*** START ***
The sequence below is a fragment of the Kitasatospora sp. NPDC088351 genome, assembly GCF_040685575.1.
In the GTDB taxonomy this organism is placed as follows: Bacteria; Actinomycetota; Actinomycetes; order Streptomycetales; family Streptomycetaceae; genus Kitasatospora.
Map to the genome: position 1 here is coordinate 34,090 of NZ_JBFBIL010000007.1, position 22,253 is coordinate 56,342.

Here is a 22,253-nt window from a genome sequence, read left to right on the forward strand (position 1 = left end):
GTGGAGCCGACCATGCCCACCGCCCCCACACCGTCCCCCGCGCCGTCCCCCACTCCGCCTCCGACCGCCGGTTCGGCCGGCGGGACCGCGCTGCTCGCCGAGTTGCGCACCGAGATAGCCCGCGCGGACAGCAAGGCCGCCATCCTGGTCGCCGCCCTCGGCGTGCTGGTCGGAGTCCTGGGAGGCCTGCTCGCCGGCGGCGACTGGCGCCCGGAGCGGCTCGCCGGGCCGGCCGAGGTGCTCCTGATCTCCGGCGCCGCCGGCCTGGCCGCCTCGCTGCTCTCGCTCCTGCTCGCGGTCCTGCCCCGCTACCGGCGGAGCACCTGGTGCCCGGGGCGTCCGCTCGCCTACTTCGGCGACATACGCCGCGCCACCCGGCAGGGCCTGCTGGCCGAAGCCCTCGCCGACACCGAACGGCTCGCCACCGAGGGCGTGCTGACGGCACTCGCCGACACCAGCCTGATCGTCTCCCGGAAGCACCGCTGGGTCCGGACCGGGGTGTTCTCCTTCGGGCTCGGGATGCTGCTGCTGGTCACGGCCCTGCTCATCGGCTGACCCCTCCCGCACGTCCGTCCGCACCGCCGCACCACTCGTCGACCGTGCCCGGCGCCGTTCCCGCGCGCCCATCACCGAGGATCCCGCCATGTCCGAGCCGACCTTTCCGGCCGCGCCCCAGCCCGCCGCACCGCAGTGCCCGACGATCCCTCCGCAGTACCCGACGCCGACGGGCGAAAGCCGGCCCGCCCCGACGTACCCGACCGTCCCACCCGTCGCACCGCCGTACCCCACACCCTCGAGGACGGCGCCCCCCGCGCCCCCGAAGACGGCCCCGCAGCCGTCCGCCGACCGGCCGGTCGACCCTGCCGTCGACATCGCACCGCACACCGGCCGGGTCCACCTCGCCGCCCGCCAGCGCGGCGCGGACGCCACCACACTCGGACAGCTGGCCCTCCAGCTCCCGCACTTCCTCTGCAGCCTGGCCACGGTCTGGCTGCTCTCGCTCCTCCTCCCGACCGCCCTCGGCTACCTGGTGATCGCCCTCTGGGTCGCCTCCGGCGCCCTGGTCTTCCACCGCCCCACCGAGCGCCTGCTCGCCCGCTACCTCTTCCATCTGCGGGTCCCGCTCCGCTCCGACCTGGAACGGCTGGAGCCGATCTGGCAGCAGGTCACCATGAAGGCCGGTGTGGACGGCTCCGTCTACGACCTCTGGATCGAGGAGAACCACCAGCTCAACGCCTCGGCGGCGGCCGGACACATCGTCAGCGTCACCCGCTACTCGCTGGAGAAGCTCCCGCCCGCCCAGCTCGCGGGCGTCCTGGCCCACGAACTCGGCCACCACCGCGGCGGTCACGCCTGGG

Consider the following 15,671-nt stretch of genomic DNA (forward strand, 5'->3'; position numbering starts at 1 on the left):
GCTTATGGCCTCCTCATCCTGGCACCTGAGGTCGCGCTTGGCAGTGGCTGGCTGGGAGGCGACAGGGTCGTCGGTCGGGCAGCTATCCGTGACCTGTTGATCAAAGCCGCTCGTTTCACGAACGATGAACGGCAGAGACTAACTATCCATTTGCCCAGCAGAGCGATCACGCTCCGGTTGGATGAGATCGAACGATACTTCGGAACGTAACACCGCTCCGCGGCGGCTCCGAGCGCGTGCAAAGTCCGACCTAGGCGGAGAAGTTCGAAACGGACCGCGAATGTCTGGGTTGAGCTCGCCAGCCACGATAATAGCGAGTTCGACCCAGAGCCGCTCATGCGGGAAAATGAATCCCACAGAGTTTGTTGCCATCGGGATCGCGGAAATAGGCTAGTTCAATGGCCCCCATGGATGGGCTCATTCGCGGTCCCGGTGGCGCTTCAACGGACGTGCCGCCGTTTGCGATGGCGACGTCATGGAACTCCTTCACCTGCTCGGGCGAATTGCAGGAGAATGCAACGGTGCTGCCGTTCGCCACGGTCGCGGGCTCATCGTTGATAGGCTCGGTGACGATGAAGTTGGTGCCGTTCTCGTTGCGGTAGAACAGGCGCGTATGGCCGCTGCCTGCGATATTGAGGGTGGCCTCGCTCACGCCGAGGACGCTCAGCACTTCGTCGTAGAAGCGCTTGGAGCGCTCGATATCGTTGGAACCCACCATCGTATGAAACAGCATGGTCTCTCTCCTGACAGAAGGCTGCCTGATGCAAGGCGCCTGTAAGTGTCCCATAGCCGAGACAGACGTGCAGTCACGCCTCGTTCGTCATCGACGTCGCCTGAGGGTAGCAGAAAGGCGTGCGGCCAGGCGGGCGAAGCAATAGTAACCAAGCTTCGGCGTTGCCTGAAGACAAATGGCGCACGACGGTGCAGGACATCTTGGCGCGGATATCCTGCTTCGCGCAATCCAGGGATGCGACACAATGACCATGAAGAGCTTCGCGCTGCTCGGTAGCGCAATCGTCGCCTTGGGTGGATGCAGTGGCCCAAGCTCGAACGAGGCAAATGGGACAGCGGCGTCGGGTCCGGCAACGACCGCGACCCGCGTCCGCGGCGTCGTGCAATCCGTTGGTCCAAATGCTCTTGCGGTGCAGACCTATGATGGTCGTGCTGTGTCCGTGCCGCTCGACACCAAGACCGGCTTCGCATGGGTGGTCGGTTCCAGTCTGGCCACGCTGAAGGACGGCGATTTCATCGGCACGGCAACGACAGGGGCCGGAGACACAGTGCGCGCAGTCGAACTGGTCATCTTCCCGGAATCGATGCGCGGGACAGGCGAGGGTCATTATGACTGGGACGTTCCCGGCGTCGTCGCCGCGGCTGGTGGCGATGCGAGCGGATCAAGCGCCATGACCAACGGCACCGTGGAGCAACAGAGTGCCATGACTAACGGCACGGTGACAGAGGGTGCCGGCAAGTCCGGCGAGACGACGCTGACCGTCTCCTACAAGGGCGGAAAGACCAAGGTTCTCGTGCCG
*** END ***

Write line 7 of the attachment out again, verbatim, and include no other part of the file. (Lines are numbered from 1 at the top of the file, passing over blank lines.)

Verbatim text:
GCTTATGGCCTCCTCATCCTGGCACCTGAGGTCGCGCTTGGCAGTGGCTGGCTGGGAGGCGACAGGGTCGTCGGTCGGGCAGCTATCCGTGACCTGTTGATCAAAGCCGCTCGTTTCACGAACGATGAACGGCAGAGACTAACTATCCATTTGCCCAGCAGAGCGATCACGCTCCGGTTGGATGAGATCGAACGATACTTCGGAACGTAACACCGCTCCGCGGCGGCTCCGAGCGCGTGCAAAGTCCGACCTAGGCGGAGAAGTTCGAAACGGACCGCGAATGTCTGGGTTGAGCTCGCCAGCCACGATAATAGCGAGTTCGACCCAGAGCCGCTCATGCGGGAAAATGAATCCCACAGAGTTTGTTGCCATCGGGATCGCGGAAATAGGCTAGTTCAATGGCCCCCATGGATGGGCTCATTCGCGGTCCCGGTGGCGCTTCAACGGACGTGCCGCCGTTTGCGATGGCGACGTCATGGAACTCCTTCACCTGCTCGGGCGAATTGCAGGAGAATGCAACGGTGCTGCCGTTCGCCACGGTCGCGGGCTCATCGTTGATAGGCTCGGTGACGATGAAGTTGGTGCCGTTCTCGTTGCGGTAGAACAGGCGCGTATGGCCGCTGCCTGCGATATTGAGGGTGGCCTCGCTCACGCCGAGGACGCTCAGCACTTCGTCGTAGAAGCGCTTGGAGCGCTCGATATCGTTGGAACCCACCATCGTATGAAACAGCATGGTCTCTCTCCTGACAGAAGGCTGCCTGATGCAAGGCGCCTGTAAGTGTCCCATAGCCGAGACAGACGTGCAGTCACGCCTCGTTCGTCATCGACGTCGCCTGAGGGTAGCAGAAAGGCGTGCGGCCAGGCGGGCGAAGCAATAGTAACCAAGCTTCGGCGTTGCCTGAAGACAAATGGCGCACGACGGTGCAGGACATCTTGGCGCGGATATCCTGCTTCGCGCAATCCAGGGATGCGACACAATGACCATGAAGAGCTTCGCGCTGCTCGGTAGCGCAATCGTCGCCTTGGGTGGATGCAGTGGCCCAAGCTCGAACGAGGCAAATGGGACAGCGGCGTCGGGTCCGGCAACGACCGCGACCCGCGTCCGCGGCGTCGTGCAATCCGTTGGTCCAAATGCTCTTGCGGTGCAGACCTATGATGGTCGTGCTGTGTCCGTGCCGCTCGACACCAAGACCGGCTTCGCATGGGTGGTCGGTTCCAGTCTGGCCACGCTGAAGGACGGCGATTTCATCGGCACGGCAACGACAGGGGCCGGAGACACAGTGCGCGCAGTCGAACTGGTCATCTTCCCGGAATCGATGCGCGGGACAGGCGAGGGTCATTATGACTGGGACGTTCCCGGCGTCGTCGCCGCGGCTGGTGGCGATGCGAGCGGATCAAGCGCCATGACCAACGGCACCGTGGAGCAACAGAGTGCCATGACTAACGGCACGGTGACAGAGGGTGCCGGCAAGTCCGGCGAGACGACGCTGACCGTCTCCTACAAGGGCGGAAAGACCAAGGTTCTCGTGCCG